If you’re a homeowner, you perform maintenance like changing furnace filters, replacing smoke detector batteries and adding salt to your water softener. Maybe you have a lawn or tree service to care for your property or possibly, a cleaning service to keep your home in top shape. If you own a car, you wash, wax and get the oil changed regularly to extend the vehicle’s life and ensure it gets you where you need to go. We put a lot of work into caring for our big investments, but do we make the same commitment to our personal health?
The beginning of the year is a great marker for important health-related tasks and appointments, and an opportunity to check in with yourself. Take stock of your personal health by asking the following questions to either prepare for an upcoming checkup or to guide your health-related goals for the coming year.
Are you due to see the doctor or have preventive tests like a mammogram or colonoscopy? Even if these tests aren’t due until later in the year, take time to build them into your calendar now so you’re sure to get them in. Between the ages of 30 and 50, healthy adults should have a checkup every other year. At age 50, be sure to make an appointment annually.1 Use this time to discuss family history and disease prevention, any concerns you have2 and pertinent answers to the questions below. Think of your primary care physician as your healthcare partner; they’re there to help you stay healthy as well as treat you when you’re ill.
It’s a simple question but one we rarely stop and ask. Are you feeling rundown, stressed, sluggish, even sad? The answers to these important questions can fuel simple, and sometimes obvious solutions, such as the need for more time with loved ones, downtime or sleep. Or, they may disclose something that warrants a conversation at your next doctor’s visit. In a busy world full of all sorts of responsibilities, it’s important to check in with how you’re feeling regularly and make the simple changes that improve your life and identify issues to discuss with your doctor.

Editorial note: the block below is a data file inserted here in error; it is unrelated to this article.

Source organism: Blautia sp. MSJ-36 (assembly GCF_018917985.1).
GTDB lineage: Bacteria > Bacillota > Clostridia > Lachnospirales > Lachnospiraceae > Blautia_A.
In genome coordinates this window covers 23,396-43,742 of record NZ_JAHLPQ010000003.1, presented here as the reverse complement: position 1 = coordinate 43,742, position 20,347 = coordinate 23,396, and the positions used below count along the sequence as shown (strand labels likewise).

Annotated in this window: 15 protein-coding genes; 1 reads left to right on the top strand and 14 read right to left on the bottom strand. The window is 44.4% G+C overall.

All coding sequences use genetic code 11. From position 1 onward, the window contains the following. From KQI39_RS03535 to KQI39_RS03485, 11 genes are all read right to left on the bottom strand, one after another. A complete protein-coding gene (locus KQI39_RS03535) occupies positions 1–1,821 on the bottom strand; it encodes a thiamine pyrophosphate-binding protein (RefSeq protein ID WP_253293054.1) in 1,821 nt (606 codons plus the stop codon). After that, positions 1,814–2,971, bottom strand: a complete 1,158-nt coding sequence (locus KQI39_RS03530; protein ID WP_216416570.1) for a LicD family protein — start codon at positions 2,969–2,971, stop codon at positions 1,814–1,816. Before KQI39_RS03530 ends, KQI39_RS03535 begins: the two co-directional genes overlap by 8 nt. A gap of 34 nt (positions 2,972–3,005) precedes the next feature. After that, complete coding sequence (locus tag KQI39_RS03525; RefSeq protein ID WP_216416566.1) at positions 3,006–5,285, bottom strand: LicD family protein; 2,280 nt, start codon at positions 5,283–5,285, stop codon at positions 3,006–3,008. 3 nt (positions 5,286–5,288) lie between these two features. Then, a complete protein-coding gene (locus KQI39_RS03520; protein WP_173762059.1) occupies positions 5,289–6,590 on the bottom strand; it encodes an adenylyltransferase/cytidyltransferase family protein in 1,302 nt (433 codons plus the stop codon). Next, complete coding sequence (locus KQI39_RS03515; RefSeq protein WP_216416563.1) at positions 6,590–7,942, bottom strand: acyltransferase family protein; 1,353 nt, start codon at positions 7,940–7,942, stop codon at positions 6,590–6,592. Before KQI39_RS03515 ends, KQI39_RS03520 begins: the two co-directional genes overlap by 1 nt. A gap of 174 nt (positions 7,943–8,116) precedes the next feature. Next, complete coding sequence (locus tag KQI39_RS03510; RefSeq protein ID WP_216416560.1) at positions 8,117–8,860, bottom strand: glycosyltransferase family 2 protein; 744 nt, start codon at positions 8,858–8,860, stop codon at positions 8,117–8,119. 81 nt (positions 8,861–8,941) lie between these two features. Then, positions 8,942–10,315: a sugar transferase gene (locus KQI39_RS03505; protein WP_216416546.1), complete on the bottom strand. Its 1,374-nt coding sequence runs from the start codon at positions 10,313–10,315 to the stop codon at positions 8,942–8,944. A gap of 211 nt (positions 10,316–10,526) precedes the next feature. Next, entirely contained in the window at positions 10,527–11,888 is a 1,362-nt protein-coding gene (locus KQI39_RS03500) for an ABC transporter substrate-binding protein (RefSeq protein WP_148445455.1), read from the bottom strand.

This is great time to evaluate your movement regimen. You don’t need to do an intense HIIT workout every day to be healthy, but is there an opportunity to get more movement in your day? The American Heart Association recommends getting 150 minutes of moderate-intensity exercise or 75 minutes per week of vigorous-intensity exercise in addition to strength-based, muscle-building exercise twice per week.3 If you’re not currently active, make this amount your goal and work up to it gradually. And be sure to discuss your new fitness plan with your doctor first.
The old adage is true: you are what you eat. Are you getting the recommended daily amounts of protein, fresh vegetables and fruit, carbohydrates and fats? Do you feel good after eating? It’s challenging to make sweeping dietary changes or deprive yourself of things you enjoy, and it may not be needed. Instead, try to incorporate more healthy foods (fill half of your plate with veggies and fruit), swap out higher-fat proteins for leaner ones and choose more whole grains.4 Phasing in changes like these over time is easier (and likely more lasting!) than doing everything at once.
Cheers to a healthy 2018!
1 “Should you get an annual physical?” Duke Health, Duke University Health System, 2 Oct. 2013.
2 “Check-Up Checklist: Things to Do Before Your Next Check-Up.” Centers for Disease Control and Prevention, Centers for Disease Control and Prevention, 10 Jan. 2017.
3 “American Heart Association Recommendations for Physical Activity in Adults.” American Heart Association, American Heart Association, 14 Dec. 2017.
4 “Dietary Guidelines.” Choose MyPlate, United States Department of Agriculture, 5 Feb. 2016.